The Department of Justice has drafted legislation that would speed up the execution of people convicted of committing mass murder, according to Bloomberg.
Attorney General William Barr and Vice President Mike Pence have been collaborating on the legislation, according to Pence's chief of staff Marc Short.
The proposal is expected to be presented to Congress after August recess as part of a legislative package focused on addressing gun violence.
That package could include measures President Donald Trump has expressed support for in recent weeks, including red flag legislation, stronger background checks, and reforms surrounding diagnosis and treatment of mental health conditions.
There have been three recent mass killings that have revitalized the gun control debate. In two of them, the gunman was killed at the scene. Critics of this proposed legislation have questioned whether the death penalty would be a deterrent for criminals willing to commit a crime that carries a high probability of resulting in their death.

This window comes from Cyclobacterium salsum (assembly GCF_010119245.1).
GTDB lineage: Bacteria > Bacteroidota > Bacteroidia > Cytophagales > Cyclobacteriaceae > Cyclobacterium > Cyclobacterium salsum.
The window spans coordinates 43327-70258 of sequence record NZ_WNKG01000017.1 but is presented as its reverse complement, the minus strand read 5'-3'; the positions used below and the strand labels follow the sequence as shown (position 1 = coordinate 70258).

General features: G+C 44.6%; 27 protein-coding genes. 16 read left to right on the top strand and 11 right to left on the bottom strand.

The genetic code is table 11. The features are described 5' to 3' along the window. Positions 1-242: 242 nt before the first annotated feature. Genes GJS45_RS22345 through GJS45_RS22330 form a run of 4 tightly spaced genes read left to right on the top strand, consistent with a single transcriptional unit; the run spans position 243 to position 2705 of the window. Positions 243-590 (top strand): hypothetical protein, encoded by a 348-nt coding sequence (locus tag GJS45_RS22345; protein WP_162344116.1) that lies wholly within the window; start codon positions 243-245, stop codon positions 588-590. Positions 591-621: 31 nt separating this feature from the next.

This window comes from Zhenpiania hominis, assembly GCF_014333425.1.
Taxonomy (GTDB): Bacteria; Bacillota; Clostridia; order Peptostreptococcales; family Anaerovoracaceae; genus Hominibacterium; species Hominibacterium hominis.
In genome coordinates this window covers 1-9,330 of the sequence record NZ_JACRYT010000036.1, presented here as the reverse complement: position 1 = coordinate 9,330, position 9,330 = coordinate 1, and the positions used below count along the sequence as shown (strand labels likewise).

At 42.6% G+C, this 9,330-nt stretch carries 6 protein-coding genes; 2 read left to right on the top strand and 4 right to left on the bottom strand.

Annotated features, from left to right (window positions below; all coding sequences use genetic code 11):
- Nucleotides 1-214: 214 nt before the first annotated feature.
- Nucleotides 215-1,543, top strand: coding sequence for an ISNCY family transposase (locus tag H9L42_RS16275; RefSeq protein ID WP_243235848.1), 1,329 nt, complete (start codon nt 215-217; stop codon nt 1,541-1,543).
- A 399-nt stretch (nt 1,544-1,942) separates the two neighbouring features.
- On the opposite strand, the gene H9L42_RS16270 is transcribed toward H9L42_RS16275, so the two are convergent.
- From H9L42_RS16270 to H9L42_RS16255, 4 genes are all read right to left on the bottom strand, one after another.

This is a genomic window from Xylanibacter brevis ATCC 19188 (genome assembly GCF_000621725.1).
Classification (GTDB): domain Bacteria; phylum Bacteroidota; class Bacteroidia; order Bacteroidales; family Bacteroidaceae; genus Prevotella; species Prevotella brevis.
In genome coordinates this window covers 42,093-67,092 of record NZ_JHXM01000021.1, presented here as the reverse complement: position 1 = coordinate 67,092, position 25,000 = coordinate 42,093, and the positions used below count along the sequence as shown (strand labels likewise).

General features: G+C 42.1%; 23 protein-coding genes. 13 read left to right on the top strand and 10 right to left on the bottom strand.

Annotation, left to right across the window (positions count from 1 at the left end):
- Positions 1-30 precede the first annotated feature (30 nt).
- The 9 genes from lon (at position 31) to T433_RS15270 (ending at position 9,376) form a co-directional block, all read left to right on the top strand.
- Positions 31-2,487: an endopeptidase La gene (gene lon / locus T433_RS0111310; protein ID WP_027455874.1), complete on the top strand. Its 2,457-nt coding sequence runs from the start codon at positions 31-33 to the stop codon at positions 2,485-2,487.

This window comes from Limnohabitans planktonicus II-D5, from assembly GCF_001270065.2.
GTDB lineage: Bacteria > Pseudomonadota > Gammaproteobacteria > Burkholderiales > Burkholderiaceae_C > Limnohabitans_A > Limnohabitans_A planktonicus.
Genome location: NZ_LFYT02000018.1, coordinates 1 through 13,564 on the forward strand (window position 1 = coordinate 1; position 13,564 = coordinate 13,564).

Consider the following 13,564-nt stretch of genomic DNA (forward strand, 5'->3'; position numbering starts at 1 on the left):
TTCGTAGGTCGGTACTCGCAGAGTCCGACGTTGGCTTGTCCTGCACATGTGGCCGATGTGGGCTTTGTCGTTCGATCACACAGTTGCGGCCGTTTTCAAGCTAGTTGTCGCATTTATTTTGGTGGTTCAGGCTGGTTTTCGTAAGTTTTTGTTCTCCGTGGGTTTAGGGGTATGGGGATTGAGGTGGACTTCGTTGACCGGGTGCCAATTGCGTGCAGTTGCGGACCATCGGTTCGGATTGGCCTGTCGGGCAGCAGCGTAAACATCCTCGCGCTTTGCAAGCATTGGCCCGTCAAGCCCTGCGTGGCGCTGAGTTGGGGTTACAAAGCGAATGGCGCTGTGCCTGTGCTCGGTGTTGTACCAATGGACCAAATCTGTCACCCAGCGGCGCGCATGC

President Trump on Monday, after seven were shot and killed in Odessa, Texas, over the weekend, did not mention stronger background checks in his remarks, something he was supportive of after the mass murders in Dayton, Ohio and El Paso, Texas, last month.
"It would be wonderful to say — to say 'eliminate,' but we want to substantially reduce the violent crime — and actually, in any form," President Trump said. "This includes strong measures to keep weapons out of the hands of dangerous and deranged individuals, and substantial reforms to our nation's broken mental health system. To reduce violence, we must also ensure that criminals with guns are put behind bars and kept off the streets."
Texas Gov. Greg Abbott pointed out that the gunman in Odessa had a criminal history, and once failed a background check for a gun purchase in Texas. Abbott said the gun used in the mass murder was obtained without a background check.